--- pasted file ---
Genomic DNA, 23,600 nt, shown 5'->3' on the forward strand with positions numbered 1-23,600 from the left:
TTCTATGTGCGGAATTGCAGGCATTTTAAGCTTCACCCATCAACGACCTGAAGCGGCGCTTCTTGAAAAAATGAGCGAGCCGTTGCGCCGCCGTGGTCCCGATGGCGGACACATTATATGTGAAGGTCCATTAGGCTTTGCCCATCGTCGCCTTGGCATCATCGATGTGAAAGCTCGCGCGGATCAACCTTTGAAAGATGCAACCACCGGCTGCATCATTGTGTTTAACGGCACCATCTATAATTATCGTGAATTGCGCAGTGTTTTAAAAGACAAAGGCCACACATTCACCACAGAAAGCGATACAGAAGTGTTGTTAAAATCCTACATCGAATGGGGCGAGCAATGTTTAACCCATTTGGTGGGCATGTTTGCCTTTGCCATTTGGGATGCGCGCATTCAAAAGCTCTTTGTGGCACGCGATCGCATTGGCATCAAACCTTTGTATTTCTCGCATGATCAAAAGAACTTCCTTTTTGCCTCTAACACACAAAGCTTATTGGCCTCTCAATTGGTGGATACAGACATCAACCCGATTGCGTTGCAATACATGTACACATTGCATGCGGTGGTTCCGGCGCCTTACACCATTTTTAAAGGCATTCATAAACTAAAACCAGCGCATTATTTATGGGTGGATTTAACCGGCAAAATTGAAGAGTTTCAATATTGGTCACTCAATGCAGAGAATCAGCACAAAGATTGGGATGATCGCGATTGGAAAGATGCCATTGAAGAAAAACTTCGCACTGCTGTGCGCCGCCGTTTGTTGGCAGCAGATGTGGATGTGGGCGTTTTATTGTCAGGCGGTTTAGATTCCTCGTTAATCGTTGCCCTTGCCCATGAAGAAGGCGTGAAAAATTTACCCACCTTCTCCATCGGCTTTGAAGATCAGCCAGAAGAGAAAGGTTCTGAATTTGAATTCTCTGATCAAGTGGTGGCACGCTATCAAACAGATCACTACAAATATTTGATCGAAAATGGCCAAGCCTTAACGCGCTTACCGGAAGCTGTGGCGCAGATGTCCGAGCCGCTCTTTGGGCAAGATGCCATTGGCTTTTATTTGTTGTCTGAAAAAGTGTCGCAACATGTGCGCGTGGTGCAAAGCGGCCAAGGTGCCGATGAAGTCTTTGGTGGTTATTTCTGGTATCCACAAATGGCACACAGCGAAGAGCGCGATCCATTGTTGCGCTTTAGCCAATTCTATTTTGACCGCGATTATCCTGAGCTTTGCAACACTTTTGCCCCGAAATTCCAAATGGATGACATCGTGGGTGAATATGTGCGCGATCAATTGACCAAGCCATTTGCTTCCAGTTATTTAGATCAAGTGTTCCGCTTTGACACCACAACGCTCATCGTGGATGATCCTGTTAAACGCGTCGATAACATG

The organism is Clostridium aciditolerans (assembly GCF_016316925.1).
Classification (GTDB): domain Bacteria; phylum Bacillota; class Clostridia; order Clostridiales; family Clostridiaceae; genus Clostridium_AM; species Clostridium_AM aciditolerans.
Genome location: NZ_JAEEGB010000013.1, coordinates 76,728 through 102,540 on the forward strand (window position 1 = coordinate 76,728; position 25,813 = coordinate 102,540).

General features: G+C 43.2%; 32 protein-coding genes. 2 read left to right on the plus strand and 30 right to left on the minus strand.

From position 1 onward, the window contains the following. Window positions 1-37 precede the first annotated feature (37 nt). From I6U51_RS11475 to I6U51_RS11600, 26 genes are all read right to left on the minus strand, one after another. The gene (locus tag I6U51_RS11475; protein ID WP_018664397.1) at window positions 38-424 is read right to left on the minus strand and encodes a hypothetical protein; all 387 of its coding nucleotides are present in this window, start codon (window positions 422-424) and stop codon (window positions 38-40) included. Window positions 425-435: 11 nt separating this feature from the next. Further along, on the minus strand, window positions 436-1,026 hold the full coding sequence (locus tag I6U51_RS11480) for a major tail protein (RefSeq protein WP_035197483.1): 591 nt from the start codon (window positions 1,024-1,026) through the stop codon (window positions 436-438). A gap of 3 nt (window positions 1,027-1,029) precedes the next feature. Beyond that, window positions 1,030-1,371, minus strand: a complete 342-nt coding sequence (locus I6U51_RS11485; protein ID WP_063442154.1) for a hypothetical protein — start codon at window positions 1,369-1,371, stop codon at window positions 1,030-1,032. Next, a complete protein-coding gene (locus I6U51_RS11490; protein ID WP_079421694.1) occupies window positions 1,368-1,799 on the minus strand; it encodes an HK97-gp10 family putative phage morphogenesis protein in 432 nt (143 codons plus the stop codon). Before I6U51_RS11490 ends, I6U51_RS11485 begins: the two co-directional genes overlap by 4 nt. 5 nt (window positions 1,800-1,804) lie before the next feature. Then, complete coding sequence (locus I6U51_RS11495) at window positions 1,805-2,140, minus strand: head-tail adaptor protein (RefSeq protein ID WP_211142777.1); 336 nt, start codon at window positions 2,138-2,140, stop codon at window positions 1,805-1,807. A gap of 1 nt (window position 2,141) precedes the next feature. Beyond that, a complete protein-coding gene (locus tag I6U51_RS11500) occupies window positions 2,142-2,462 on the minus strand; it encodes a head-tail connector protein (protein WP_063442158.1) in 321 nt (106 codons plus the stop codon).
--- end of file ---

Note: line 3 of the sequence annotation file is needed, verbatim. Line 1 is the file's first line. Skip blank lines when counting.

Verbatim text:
The organism is Clostridium aciditolerans (assembly GCF_016316925.1).